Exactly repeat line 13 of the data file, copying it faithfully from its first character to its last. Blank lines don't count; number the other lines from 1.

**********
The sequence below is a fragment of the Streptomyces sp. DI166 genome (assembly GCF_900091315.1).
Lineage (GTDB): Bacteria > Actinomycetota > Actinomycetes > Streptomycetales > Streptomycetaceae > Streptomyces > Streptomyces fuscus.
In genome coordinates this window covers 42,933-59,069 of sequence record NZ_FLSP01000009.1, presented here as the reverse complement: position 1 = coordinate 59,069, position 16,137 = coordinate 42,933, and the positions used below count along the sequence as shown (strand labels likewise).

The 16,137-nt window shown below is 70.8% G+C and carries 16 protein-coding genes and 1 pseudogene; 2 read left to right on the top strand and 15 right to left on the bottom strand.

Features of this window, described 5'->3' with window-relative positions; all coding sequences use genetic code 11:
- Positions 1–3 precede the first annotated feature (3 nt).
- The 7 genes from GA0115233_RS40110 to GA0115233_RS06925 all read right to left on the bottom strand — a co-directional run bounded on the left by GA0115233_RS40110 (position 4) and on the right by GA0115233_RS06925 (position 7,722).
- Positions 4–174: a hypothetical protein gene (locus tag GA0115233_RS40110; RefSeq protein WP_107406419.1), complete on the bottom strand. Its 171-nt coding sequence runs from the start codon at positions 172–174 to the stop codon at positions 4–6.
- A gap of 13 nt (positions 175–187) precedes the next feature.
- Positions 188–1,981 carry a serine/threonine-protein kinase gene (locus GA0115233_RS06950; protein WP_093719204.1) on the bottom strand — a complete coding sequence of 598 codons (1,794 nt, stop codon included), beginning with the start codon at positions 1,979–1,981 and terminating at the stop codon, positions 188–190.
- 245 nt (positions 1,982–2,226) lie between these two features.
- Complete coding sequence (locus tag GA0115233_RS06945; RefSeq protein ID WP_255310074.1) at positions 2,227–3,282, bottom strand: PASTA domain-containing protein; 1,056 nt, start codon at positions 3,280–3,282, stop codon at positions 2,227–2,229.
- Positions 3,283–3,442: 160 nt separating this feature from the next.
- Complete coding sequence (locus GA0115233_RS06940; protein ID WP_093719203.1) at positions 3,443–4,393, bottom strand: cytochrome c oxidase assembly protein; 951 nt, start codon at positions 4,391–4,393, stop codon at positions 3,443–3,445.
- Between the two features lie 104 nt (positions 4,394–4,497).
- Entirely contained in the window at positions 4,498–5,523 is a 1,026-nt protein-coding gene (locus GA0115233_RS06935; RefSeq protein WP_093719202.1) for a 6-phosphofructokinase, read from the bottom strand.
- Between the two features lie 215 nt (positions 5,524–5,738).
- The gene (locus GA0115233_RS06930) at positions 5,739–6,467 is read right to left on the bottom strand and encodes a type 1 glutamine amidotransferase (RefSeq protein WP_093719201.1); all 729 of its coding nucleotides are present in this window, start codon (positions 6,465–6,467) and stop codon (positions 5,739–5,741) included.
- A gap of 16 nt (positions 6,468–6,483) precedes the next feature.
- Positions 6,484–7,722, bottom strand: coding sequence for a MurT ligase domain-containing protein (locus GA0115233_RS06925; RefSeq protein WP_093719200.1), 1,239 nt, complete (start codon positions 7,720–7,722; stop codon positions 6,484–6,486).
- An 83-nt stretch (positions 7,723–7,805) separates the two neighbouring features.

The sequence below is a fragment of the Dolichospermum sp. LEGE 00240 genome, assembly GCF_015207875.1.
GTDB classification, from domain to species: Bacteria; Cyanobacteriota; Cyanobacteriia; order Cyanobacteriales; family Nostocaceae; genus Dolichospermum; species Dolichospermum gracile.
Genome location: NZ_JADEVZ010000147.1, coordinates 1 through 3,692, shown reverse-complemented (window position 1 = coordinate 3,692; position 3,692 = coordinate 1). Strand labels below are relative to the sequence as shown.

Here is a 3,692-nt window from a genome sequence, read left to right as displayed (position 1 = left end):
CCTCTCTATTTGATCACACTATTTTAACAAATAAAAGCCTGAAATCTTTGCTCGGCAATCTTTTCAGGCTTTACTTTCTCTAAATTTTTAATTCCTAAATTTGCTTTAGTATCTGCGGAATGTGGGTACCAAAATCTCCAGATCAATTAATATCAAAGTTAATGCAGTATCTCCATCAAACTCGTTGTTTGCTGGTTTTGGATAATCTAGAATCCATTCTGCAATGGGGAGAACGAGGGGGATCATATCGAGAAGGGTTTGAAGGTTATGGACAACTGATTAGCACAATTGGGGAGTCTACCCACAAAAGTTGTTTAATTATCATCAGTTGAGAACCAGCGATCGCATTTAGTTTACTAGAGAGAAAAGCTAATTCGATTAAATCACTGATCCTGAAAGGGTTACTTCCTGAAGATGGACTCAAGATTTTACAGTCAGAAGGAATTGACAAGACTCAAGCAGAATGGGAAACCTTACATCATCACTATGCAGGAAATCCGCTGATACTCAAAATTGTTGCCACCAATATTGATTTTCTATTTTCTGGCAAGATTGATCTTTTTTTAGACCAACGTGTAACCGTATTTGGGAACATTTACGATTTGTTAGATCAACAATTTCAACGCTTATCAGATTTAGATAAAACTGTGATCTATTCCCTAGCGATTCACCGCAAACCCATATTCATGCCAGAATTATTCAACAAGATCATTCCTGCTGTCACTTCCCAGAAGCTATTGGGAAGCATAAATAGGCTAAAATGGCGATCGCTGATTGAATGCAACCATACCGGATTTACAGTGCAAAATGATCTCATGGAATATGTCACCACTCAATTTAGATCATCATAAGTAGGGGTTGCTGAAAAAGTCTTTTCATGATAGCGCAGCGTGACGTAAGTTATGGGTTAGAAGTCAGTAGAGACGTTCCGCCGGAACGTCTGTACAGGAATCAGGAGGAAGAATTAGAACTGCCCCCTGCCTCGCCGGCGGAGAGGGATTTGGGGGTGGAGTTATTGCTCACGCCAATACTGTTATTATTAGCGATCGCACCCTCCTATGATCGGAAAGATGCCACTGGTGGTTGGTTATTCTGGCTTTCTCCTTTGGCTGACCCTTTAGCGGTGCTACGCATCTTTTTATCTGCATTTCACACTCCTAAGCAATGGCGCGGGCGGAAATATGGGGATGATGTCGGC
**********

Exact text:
- Positions 3,283–3,442: 160 nt separating this feature from the next.